MORE than 150 people in a region hit hard by the pandemic attended a church event designed by its organiser to “bring light into the darkness”.
The event, in St Thomas’s, Barrowford, in Lancashire, was held on Hallowe’en last Saturday, and was designed by a lay worker, Caz Pinder, to highlight the true meaning of the day.
“We were just trying to bring the community together, let people know we are there, and that everybody is welcome and can be included,” Mrs Pinder said.
“I wanted to show the significance of All Hallows’ Eve, the preparation for the Christian feast of All Saints’ and All Soul’s Day, where we remember the souls of saints who have — and still — reflect the light and glory of God in our lives. It’s also a time when we remember loved ones who are no longer with us.
“My dad died from Covid in May, and my uncle died from cancer three weeks later; so I know the impact this time has had on people. The country is in such darkness, but Christ is about fetching light, and I felt we could fetch some light into the darkness. Some people were aware of the religious significance of the day, but a lot of the children just see it as a spooky event, and we tried to explain it.”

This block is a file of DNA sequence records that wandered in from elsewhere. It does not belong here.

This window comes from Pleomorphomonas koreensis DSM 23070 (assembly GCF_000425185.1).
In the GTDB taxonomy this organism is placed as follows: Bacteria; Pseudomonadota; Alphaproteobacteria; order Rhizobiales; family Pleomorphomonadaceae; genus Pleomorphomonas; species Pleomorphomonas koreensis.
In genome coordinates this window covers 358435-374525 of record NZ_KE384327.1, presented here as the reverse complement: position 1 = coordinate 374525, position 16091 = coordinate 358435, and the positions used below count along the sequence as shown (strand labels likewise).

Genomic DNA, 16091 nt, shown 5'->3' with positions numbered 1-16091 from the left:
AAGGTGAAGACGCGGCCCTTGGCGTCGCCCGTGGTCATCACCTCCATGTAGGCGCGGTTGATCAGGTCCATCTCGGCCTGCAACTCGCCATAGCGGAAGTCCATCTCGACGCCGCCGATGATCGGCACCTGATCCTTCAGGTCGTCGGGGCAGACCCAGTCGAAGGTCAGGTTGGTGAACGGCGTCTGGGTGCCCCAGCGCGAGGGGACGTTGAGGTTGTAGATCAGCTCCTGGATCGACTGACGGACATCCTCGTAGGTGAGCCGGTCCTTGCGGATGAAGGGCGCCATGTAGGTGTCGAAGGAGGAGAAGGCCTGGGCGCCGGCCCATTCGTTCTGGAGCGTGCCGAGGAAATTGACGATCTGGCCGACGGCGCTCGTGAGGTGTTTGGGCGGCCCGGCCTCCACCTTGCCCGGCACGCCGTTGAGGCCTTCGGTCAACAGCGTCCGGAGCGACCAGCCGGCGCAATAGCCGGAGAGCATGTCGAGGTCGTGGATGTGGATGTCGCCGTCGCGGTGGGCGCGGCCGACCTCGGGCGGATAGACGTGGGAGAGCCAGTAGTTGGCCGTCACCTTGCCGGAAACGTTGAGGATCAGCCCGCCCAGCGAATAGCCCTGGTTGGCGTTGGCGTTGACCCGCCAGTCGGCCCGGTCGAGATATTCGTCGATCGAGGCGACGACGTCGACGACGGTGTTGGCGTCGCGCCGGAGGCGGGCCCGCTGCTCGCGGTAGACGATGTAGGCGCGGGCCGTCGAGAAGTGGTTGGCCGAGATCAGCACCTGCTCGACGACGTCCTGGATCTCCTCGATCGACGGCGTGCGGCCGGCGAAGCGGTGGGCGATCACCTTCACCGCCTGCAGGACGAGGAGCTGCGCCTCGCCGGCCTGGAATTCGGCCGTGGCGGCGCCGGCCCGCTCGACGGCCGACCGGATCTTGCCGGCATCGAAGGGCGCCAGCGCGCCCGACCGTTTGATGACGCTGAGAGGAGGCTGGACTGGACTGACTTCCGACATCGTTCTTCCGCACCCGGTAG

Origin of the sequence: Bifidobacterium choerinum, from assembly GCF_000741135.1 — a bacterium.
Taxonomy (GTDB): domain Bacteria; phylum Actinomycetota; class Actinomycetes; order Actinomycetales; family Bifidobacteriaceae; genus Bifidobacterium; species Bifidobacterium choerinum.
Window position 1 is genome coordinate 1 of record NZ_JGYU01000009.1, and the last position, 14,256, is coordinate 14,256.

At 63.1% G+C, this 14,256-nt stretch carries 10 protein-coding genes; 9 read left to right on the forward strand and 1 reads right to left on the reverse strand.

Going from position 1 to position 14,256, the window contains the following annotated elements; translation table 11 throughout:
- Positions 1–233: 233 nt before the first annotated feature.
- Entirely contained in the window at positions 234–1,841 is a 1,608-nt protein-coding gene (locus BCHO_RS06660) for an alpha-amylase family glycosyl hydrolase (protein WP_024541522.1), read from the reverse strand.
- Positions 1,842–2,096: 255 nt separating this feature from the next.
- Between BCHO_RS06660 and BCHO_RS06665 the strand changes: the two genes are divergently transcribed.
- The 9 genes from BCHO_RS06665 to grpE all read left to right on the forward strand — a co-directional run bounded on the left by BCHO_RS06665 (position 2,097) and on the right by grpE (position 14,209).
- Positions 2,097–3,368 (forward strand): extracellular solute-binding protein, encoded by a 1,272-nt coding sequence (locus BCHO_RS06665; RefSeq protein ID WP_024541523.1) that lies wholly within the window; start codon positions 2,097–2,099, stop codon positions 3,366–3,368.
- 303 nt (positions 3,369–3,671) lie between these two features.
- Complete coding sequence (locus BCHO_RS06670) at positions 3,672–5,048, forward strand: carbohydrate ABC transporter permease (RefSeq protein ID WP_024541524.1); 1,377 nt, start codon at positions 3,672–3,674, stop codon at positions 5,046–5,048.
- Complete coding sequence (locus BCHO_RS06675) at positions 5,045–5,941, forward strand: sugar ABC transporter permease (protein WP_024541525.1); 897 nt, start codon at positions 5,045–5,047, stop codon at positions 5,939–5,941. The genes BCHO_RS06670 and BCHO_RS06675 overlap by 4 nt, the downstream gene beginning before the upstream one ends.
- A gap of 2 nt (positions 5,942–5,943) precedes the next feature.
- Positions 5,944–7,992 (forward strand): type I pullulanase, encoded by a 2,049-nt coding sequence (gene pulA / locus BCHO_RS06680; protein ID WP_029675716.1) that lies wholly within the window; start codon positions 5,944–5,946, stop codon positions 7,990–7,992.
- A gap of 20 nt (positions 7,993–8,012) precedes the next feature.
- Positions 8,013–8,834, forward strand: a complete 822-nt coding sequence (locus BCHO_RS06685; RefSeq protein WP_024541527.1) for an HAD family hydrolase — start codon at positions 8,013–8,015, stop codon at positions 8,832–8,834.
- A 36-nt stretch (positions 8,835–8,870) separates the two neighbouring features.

An appeal on Twitter raised £120 to help fund the event; the Christian Gift Shop UK and Christian Publishing and Outreach donated activity books and postcards; and shops provided enough sweets and other treats to fill almost 250 children’s gift bags. A pumpkin had carved into it the name of Jesus and the three crosses of Calvary.
“It went brilliantly,” Mrs Pinder said. “People were prayed with and prayed for. Prayer slips were filled out with the names of those to be remembered, and to enable prayers to be said in church. Candles were lit for loved ones. The light of Christ was shining brightly, bringing love and light into the current darkness we are all enduring.”